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Some King of Heaven is documentarian Lance Oppenheim's look behind the gates of a palm tree-lined retirement fantasyland in Florida.

Magnolia Pictures

With movie theatres reopening and then closing and then who-knows-what, there is comfort in knowing that, thanks to streaming and video-on-demand, we can all program our own double (or triple, or quadruple) bills at home. Here are this week’s best under-the-radar digital releases.

Some Kind of Heaven, VOD including Hot Docs at Home

If documentary icon Errol Morris and Midsommar mastermind Ari Aster had a baby, and that baby happened to be not a human being but a movie, then I guess Some Kind of Heaven would be their progeny. That may not make a whole lot of sense, but trust me: after watching documentarian Lance Oppenheim’s directorial debut, the tortured comparison will fit. Following four residents living in the “Disneyland for retirees” that is The Villages in Florida, the doc is a highly stylized look at what we choose to do with the final years of our life. The result is sweet, disturbing, sad and unforgettable.

Synchronic, VOD including Apple TV/iTunes and the Cineplex Store

Jamie Dornan, left, and Anthony Mackie play New Orleans paramedics in Aaron Moorehead and Justin Benson's Synchronic.

VVS Films

A deadly designer drug is sweeping through New Orleans in Aaron Moorhead and Justin Benson’s inventive, energetic genre exercise Synchronic. What starts out as a lesser-tier Bringing Out the Dead transforms into something more fantastical once the film’s heroes, two paramedics (Anthony Mackie and Jamie Dornan) who are hard-done by life in different ways, discover that the new fatalities aren’t caused by garden-variety overdoses. Once the big twist kicks in, there’s plenty of gritty, mind-bending fun to be had.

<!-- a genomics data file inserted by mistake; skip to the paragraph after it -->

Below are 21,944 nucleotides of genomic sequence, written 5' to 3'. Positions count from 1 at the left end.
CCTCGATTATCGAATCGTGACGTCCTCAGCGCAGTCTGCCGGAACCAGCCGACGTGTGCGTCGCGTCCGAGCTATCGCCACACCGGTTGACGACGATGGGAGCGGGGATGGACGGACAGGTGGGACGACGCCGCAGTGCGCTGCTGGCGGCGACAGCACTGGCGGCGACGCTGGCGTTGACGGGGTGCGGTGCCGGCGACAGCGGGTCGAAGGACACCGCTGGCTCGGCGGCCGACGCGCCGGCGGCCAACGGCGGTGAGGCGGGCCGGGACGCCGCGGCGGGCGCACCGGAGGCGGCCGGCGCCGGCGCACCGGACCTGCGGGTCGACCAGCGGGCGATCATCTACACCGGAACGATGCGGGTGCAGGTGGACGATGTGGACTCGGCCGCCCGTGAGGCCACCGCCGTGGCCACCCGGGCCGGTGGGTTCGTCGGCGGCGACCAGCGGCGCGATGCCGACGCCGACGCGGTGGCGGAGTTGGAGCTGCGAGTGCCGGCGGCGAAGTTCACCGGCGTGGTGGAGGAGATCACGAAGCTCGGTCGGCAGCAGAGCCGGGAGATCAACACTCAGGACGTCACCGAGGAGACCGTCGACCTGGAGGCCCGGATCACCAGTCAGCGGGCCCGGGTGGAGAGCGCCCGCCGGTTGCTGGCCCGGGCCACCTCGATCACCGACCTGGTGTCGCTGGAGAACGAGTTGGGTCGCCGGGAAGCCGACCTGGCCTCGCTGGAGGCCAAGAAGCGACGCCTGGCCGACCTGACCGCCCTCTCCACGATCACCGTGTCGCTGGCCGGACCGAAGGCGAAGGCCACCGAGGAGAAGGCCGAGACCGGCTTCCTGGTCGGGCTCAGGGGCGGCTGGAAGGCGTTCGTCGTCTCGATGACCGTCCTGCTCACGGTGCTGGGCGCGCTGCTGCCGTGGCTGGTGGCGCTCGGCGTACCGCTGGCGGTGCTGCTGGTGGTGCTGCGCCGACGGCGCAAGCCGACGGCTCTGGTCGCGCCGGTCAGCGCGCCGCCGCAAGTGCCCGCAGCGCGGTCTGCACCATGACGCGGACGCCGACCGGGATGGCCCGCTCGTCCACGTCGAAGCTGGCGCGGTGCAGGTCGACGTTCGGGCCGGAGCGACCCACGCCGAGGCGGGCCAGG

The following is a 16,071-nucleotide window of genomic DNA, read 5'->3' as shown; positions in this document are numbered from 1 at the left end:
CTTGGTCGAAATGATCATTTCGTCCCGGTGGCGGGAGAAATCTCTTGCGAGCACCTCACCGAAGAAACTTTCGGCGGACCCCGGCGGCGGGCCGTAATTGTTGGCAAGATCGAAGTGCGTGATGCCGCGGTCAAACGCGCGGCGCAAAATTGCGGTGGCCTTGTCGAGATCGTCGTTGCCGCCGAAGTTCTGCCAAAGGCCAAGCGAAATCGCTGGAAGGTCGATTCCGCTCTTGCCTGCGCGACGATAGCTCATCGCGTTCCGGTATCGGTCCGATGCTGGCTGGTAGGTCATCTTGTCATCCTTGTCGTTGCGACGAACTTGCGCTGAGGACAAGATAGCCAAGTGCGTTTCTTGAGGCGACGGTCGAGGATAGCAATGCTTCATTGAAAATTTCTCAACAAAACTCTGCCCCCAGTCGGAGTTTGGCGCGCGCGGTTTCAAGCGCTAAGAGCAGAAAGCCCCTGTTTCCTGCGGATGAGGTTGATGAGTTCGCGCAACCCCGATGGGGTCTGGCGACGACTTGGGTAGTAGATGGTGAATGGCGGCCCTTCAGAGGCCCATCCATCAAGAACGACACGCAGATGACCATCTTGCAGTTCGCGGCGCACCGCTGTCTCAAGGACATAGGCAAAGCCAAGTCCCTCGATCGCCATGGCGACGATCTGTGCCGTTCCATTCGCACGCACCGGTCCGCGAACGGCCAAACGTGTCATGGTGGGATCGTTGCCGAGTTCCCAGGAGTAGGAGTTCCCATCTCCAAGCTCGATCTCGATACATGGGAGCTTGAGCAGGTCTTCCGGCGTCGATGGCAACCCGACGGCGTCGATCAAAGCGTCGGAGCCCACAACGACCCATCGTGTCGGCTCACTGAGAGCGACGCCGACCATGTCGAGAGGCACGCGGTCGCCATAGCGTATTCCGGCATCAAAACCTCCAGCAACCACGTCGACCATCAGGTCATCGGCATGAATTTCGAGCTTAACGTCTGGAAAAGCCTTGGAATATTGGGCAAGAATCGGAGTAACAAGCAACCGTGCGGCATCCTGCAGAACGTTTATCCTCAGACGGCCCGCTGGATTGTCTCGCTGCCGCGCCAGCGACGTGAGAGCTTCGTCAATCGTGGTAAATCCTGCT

Story continues below advertisement

Toronto Human Rights Watch Film Festival, Hot Docs at Home

I Am Samuel is an intimate portrait of a Kenyan man torn between balancing duty to his family with his dreams for his future.

Courtesy of GAT

While it has been an absolutely horrible, no-good time for the film industry, it has been something of a banner year for film festivals. Or at least audiences who enjoy attending film festivals but cannot usually afford to spend the time and money and travel days to do so. To add to this at-home film-fest bonanza, the 18th annual Toronto Human Rights Watch Film Festival arrives this weekend with an eclectic slate of cinema focused on justice, compassion and equality. Best of all – it’s completely free, although tickets need to be reserved through the virtual Hot Docs at Home portal. Highlights include Maxx Caicedo and Nelson G. Navarrete’s documentary A La Calle, which follows the dictatorship of Venezuela’s Nicolas Maduro; I Am Samuel, Peter Murimi’s look at queer life in Kenya; and Claudia Sparrow’s Maxima, about the effects of gold mining in the Peruvian Highlands.

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